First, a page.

Mr Guha Thakurta pointed out how for the first time, an Uttar Pradesh MLA’s candidature was cancelled because the Election Commission came to know that she had paid for news coverage. When asked about what is to be done with erring publications, he said that media, apart from self-regulation, must have an independent regulatory authority with teeth. “The PCI and Editors Guild must be empowered. In other countries, they can direct media houses to issue apologies or even fine them in case they cross their limits or publish paid content. Efforts are being made to strengthen the PCI,” he said.
He also said that if someone is convinced that his newspaper is duping him, he should change his subscription. “And if you are repelled by your news channel, use the remote control,” he said.
Macquarie has cited “lack of policy reforms” and political compulsions as key reasons for the downgrade of its GDP growth projection for the fiscal FY12-13, beginning April 2012, to 6.9%, from 7.9% previously
New Delhi: Global research firm Macquarie has downgraded India’s economic growth forecast for the next fiscal to below 7% and has warned that the country’s gross domestic product (GDP) expansion outlook is on a ‘slippery slope’, reports PTI.
Macquarie has cited “lack of policy reforms” and political compulsions as key reasons for the downgrade of its GDP growth projection for the fiscal FY12-13, beginning April 2012, to 6.9%, from 7.9% previously.
However, it has maintained its GDP growth projection for the country in the current fiscal, ending March 2012, at 7.4%.
In a research note, Macquarie has said that its stance on the Indian GDP growth outlook for FY12-13 has changed from ‘mild recovery’ to ‘continued sluggish’ growth, in the context of a weak global economic environment.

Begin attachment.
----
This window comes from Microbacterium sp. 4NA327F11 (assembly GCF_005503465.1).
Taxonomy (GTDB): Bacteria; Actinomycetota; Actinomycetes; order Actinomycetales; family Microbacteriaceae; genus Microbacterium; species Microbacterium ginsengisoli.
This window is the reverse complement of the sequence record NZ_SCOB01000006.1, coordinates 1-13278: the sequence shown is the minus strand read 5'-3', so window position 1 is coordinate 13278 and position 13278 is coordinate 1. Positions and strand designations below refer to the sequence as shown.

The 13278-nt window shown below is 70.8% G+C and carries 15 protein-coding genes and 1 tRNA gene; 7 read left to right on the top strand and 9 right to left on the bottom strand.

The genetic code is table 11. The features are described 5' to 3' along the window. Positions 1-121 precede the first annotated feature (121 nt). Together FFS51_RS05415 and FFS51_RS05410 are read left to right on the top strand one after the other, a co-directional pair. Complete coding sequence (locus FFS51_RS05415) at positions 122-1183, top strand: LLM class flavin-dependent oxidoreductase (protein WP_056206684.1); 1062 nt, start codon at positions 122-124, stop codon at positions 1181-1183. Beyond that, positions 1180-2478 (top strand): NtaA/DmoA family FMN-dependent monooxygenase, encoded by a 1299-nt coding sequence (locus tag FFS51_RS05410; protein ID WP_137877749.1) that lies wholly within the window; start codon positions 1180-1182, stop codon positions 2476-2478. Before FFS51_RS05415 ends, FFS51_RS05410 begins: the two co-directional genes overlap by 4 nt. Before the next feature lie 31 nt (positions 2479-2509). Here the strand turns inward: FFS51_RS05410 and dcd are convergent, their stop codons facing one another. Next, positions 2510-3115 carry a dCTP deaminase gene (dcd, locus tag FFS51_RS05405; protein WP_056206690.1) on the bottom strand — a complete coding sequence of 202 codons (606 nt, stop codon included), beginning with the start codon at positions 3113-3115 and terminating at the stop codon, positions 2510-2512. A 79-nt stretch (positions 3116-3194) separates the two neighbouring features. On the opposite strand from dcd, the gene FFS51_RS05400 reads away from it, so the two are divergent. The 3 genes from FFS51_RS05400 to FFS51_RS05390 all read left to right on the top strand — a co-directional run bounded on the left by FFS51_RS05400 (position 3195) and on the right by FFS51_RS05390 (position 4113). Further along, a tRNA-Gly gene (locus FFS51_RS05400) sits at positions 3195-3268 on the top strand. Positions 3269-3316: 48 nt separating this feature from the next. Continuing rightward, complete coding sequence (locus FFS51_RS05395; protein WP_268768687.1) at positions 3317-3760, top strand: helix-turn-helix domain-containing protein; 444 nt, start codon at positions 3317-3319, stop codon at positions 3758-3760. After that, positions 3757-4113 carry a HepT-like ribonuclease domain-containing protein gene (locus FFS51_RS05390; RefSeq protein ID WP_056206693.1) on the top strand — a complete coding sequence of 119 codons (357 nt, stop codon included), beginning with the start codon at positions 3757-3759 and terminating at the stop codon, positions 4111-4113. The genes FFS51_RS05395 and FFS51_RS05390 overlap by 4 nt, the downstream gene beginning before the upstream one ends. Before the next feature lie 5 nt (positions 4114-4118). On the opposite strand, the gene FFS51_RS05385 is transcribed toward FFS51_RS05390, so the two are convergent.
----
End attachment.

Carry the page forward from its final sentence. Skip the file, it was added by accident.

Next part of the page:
“While the global environment is likely to remain uncertain, we believe that domestic factors will dominate the growth outlook,” it said.
Even if the private corporate sentiments improve in the second half of FY12-13, it will be reflected in the financials of the companies only by FY13-14, as investment projects have a long gestation period, Macquarie added.
Weak investor confidence on governance issues, higher interest rates and higher inflationary pressures, hindrances to project execution, uncertainty about the global economy and weak global capital markets are increasing funding risks, the report said.
Moreover, elections and political issues are likely to further crowd out private corporate capex as the government will largely pursue populist reforms over the next 6-8 months and could delay the tough reforms, it noted.
There are five state elections due in 2012, including Uttar Pradesh, which happens to be one of the most populous states in the country and is regarded as a very important state for the national political scenario. Besides, national parliament elections are also due in 2014.
“There is a slump in overall consumption level, besides, the uncertainty in the global economic environment will likely result in further slowdown in India’s export growth over the coming months,” the report said.
However, “the pursuance of the government’s loose fiscal policy and rise in rural wages will continue to lend support to overall demand.”
Headline inflation in India as measured by the Wholesale Price Index (WPI) remained above the RBI’s comfort zone of 5%-5.5% over the last 22 months and has averaged 9.5% over this period.